[rfc-i] Is there a use case for 2119 keyword markup?

Brian E Carpenter brian.e.carpenter at gmail.com
Wed Jun 18 22:01:17 PDT 2014


That's *exactly* the way to do it IMNSHO.

Except that you need to add

<!ENTITY NOT-RECOMMENDED "<bcp14 xmlns='http://purl.org/net/xml2rfc/ext'>NOT RECOMMENDED</bcp14>">

which is also defined in BCP 14 but mistakenly omitted from the
boilerplate (http://www.rfc-editor.org/errata_search.php?eid=499).

Regards
   Brian

On 19/06/2014 16:05, Tony Hansen wrote:
> On 6/18/14, 4:50 PM, Heather Flanagan (RFC Series Editor) wrote:
>> Hello rfc-interest,
>>
>> A question came up recently regarding whether there were any serious use
>> cases around semantically marking up RFC 2119 keywords (when used _as_
>> keywords) in the new format.
>>
>> In the HTML draft, it says:
>> 3.3.1.  Requirement Keywords
>>
>>     The RFC2119 keywords in the document will be set off with special
>>     markup.  They are surrounded with a <span> element containing the CSS
>>     class rfc2119.  For example:
>>
>>     They <span class='rfc2119'>MUST</span> be surrounded
>>
>> For this to happen, we need to add something to the XML vocabulary as
>> well.  Does anyone have a use case where this kind of markup would be
>> useful, or is it just a "nice to have, because we can, but not if it
>> increases the overall cost of creating RFCs"?
> 
> I'll give an example of where markup of 2119 keywords has been used
> successfully:
> 
> The HTTPbis documents that were recently published were written in a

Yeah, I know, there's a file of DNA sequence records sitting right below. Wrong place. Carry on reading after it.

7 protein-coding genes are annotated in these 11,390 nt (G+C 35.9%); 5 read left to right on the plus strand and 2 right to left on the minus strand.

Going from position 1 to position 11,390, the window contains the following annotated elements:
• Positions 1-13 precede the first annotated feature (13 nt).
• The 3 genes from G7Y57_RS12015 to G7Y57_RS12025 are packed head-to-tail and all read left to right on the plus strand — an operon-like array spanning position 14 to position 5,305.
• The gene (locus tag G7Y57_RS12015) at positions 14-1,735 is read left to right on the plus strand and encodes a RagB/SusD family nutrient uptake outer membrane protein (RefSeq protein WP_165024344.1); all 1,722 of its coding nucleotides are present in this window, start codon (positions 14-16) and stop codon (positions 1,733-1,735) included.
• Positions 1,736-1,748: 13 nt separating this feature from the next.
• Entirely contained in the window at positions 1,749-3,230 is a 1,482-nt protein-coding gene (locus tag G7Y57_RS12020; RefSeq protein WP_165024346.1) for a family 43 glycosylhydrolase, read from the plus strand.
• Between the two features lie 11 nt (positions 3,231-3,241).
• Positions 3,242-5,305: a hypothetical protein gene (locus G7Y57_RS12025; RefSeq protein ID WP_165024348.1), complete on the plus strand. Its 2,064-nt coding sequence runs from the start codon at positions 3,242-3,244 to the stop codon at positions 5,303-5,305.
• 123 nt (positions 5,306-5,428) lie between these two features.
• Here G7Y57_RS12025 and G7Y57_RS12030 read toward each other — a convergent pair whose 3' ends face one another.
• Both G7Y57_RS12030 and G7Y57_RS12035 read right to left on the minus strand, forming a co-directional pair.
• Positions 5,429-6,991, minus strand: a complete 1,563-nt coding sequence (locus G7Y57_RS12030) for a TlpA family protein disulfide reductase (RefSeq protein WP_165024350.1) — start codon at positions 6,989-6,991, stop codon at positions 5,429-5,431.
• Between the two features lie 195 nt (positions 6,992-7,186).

> slight variant of the V2 xml2rfc language. If you take a look at
> http://greenbytes.de/tech/webdav/draft-ietf-httpbis-p1-messaging-26.xml
> you'll find a series of  entity definitions at the top:
> 
>   <!ENTITY MAY "<bcp14
> xmlns='http://purl.org/net/xml2rfc/ext'>MAY</bcp14>">
>   <!ENTITY MUST "<bcp14
> xmlns='http://purl.org/net/xml2rfc/ext'>MUST</bcp14>">
>   <!ENTITY MUST-NOT "<bcp14 xmlns='http://purl.org/net/xml2rfc/ext'>MUST
> NOT</bcp14>">
>   <!ENTITY OPTIONAL "<bcp14
> xmlns='http://purl.org/net/xml2rfc/ext'>OPTIONAL</bcp14>">
>   <!ENTITY RECOMMENDED "<bcp14
> xmlns='http://purl.org/net/xml2rfc/ext'>RECOMMENDED</bcp14>">
>   <!ENTITY REQUIRED "<bcp14
> xmlns='http://purl.org/net/xml2rfc/ext'>REQUIRED</bcp14>">
>   <!ENTITY SHALL "<bcp14
> xmlns='http://purl.org/net/xml2rfc/ext'>SHALL</bcp14>">
>   <!ENTITY SHALL-NOT "<bcp14
> xmlns='http://purl.org/net/xml2rfc/ext'>SHALL NOT</bcp14>">
>   <!ENTITY SHOULD "<bcp14
> xmlns='http://purl.org/net/xml2rfc/ext'>SHOULD</bcp14>">
>   <!ENTITY SHOULD-NOT "<bcp14
> xmlns='http://purl.org/net/xml2rfc/ext'>SHOULD NOT</bcp14>">
> 
> Then within the document, the entities &MAY;, &MUST;, etc. are used
> wherever the 2119 keywords should be used.
> 
> If you look at the author's HTML version of that spec,
> http://greenbytes.de/tech/webdav/draft-ietf-httpbis-p1-messaging-26.html,
> you'll see that the <bcp14/> extension has rendered the keywords in
> SMALL CAPS, which is slightly different than the surrounding text, just
> enough so it's obvious that these are the keywords and yet not so much
> different.
> 
> One of the items that is being discussed for the HTML rendering of RFCs
> is the ability to replace the CSS with your own CSS. Having the keywords
> marked up semantically allows the keywords to be displayed in various
> different ways, depending on which CSS has been used. This would allow
> us to have tools that help highlight where the 2119-keyed requirements
> are located, and otherwise get out of the way. But it DOES require
> having the semantic information available within the XML.
> 
>     Tony Hansen
> 
> 
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